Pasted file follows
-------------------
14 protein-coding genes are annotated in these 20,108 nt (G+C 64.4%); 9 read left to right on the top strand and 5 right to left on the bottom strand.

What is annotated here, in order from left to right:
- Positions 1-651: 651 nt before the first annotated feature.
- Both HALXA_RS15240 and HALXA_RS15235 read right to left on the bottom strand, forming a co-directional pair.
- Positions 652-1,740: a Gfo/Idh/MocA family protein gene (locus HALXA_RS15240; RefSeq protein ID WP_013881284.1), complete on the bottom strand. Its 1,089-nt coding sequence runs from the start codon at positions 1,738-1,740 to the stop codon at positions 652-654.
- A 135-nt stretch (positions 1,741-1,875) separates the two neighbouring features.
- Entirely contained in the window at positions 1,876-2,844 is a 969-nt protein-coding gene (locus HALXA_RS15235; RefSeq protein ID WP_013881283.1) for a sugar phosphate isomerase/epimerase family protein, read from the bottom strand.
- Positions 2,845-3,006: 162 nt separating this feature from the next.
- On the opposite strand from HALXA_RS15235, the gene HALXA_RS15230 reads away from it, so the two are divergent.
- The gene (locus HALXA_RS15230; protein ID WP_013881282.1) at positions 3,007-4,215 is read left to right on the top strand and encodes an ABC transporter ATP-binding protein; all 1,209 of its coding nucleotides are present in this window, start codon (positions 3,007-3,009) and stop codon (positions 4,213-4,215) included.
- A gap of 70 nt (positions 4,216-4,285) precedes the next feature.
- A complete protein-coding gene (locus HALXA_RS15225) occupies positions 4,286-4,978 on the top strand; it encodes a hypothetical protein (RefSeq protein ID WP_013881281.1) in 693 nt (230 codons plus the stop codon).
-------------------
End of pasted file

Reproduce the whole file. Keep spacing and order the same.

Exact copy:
14 protein-coding genes are annotated in these 20,108 nt (G+C 64.4%); 9 read left to right on the top strand and 5 right to left on the bottom strand.

What is annotated here, in order from left to right:
- Positions 1-651: 651 nt before the first annotated feature.
- Both HALXA_RS15240 and HALXA_RS15235 read right to left on the bottom strand, forming a co-directional pair.
- Positions 652-1,740: a Gfo/Idh/MocA family protein gene (locus HALXA_RS15240; RefSeq protein ID WP_013881284.1), complete on the bottom strand. Its 1,089-nt coding sequence runs from the start codon at positions 1,738-1,740 to the stop codon at positions 652-654.
- A 135-nt stretch (positions 1,741-1,875) separates the two neighbouring features.
- Entirely contained in the window at positions 1,876-2,844 is a 969-nt protein-coding gene (locus HALXA_RS15235; RefSeq protein ID WP_013881283.1) for a sugar phosphate isomerase/epimerase family protein, read from the bottom strand.
- Positions 2,845-3,006: 162 nt separating this feature from the next.
- On the opposite strand from HALXA_RS15235, the gene HALXA_RS15230 reads away from it, so the two are divergent.
- The gene (locus HALXA_RS15230; protein ID WP_013881282.1) at positions 3,007-4,215 is read left to right on the top strand and encodes an ABC transporter ATP-binding protein; all 1,209 of its coding nucleotides are present in this window, start codon (positions 3,007-3,009) and stop codon (positions 4,213-4,215) included.
- A gap of 70 nt (positions 4,216-4,285) precedes the next feature.
- A complete protein-coding gene (locus HALXA_RS15225) occupies positions 4,286-4,978 on the top strand; it encodes a hypothetical protein (RefSeq protein ID WP_013881281.1) in 693 nt (230 codons plus the stop codon).